The grill and I have been going through a rough patch. Yes, grill (not girl).
As I prefer to frame the situation, Barbie - that's the Weber's nickname - has on two recent occasions incinerated two good steaks.
I'm sure Barbie, were she the vocal sort, would counter, not unreasonably, that I had left the meat unattended for too long, a misfortune of getting carried away in the cellar trying to settle on a perfect match for what I anticipated would be rare steak.
Suffice it to say, both cuts of meat, so moist and sanguine in raw form, looked like victim of a napalm attack. If brut is champagne jargon for bone dry, you could call these steaks extra brut.
The barbecue mishaps made me melancholy for two reasons.
Not only was the pricey protein ruined, so were the wines - or at least my thirst for them. Serve a big tannic red with arid meat and you might as well sit down to a dinner of sandpaper. All my parched throat craved was beer, which is what I ended up drinking.
Until Barbie and I get back on track, I won't be dispensing grilling tips. But here are some decent reds for that cut of elusively rare beef. They're all from today's Vintages release in Ontario.
Fine reds don't come much bigger than La Bastide Saint Vincent Pavan Vacqueyras 2007 ($21.95, product No. 177709).
Based mainly on grenache, it's a hulking monster from France's Rhône Valley, weighing in at 15-per-cent alcohol. For a wine from a distinguished appellation, it's also an impressive value. Full-bodied and concentrated with a fruity core, it's exceptionally smooth, with flavours of plum and berry and a nicely astringent backbone that would pair nicely with a juicy piece of flesh.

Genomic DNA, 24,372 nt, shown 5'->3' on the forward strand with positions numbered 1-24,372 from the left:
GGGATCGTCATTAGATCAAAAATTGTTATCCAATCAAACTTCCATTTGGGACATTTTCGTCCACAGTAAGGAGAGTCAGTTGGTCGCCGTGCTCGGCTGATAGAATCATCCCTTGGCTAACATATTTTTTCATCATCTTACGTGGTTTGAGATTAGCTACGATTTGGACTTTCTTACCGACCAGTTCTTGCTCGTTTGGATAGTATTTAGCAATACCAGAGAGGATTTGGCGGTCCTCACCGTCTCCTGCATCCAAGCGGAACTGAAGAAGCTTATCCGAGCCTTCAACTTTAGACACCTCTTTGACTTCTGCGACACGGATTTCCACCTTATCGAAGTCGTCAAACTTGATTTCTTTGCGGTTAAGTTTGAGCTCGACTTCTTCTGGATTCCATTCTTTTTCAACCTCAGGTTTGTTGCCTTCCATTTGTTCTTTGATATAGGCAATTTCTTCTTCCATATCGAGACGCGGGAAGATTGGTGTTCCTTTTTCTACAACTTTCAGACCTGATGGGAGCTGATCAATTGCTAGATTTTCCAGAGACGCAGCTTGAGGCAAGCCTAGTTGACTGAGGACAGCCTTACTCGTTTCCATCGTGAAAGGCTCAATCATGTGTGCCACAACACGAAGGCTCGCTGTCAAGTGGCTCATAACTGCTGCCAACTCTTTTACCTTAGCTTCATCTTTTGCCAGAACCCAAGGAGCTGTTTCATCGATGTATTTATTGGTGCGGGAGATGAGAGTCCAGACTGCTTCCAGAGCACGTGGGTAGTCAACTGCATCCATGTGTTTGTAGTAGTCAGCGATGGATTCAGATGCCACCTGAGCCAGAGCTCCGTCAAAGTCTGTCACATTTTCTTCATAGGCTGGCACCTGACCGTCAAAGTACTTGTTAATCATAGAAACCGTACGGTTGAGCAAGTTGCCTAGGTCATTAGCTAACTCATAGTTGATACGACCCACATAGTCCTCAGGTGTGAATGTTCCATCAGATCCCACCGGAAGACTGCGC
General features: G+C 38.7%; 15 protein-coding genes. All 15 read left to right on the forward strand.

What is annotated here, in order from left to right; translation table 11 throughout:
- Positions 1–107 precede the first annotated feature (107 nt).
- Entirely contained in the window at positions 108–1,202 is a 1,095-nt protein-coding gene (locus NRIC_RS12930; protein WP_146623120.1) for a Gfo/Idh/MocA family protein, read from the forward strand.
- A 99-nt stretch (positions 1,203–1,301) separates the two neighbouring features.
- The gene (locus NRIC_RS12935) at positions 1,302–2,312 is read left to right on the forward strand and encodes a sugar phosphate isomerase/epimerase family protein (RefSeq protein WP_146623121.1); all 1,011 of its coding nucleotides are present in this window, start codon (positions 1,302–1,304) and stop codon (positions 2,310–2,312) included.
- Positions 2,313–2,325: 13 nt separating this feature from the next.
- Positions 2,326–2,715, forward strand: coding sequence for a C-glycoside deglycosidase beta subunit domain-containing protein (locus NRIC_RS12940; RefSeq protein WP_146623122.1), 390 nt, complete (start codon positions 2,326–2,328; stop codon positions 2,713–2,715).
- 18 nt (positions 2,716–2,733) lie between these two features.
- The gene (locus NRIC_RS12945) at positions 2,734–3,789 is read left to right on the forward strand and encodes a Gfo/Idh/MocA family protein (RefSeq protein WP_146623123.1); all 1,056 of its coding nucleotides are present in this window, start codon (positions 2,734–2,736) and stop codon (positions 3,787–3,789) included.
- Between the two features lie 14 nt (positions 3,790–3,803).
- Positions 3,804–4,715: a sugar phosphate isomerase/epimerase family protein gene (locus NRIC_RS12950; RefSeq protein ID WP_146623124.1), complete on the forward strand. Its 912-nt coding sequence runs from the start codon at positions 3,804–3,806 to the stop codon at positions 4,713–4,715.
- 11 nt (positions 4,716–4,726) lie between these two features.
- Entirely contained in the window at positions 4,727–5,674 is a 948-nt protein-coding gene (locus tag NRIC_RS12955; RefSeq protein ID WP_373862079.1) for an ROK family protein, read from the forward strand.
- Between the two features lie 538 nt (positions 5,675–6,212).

From a nearby district in the Rhône comes Château Mont-Redon Châteauneuf-du-Pape 2006 ($36.95, No. 959627). Not as big as the Vacqueyras, it is, nonetheless, very ripe, unctuous and earthy.
Imbued with a similarly earthy essence but from Spain is Las Rocas Garnacha 2008 ($14.95, No. 95190). Flavours of kirsch, pepper and licorice are nicely woven in this fine effort from producer San Alejandro. Big value. Rhône flavours at a Spanish price.
Monasterio de las Vinas Carinena Reserva 2006 ($12.95, No. 166579) is another great buy from Spain. Supple fruit flavours of plum and cherry caress the tongue, with an intriguing iron-earth note and pleasant hint of prune-like oxidation from five years of age.
Echoing that same prune-like note is Bodegas Lan Rioja Crianza 2005 ($15.95, No. 166538). Also from Spain, it's gutsy and rich, with a light layer of fine, mouth-coating tannins.
Voluptuous is the word for Pirramimma Petit Verdot 2005 ($24.95, No. 986752), an inky-purple crowd-pleaser from Australia. Full-bodied, rich and creamy, it's lifted by a nuance of savoury herbs and finishes dry with concentrated but fine tannins.
Shingleback Haycutters Shiraz Viognier 2007 ($18.95, No. 166132) is another fat red from Australia with more than gobs of fruit going for it. Thick and warm, it delivers a core of cherry-liqueur-like flavour rounded out with lively spice and counterbalancing acidity.
The Argentine people love their beef, and they're well served by rising quality of chunky reds to suit a meat-laden diet. One excellent example is Cameleon Reserva Privada Malbec 2008 ($13.95, No. 168807), an organic red with opulent fruit and a kick of spice.
And perhaps the best bargain of today's Vintages release, also from Argentina, is Crios de Susana Balbo Cabernet Sauvignon 2009 ($12.95, No. 640979).
Full-bodied and brimming with dark-skinned fruit, it's rounded out by spice, tobacco and a subtle tannic bitterness. Impressive complexity and balance for the money.So, if Barbie and I can't reconcile soon, at least I'll be able to enjoy the company of Susana.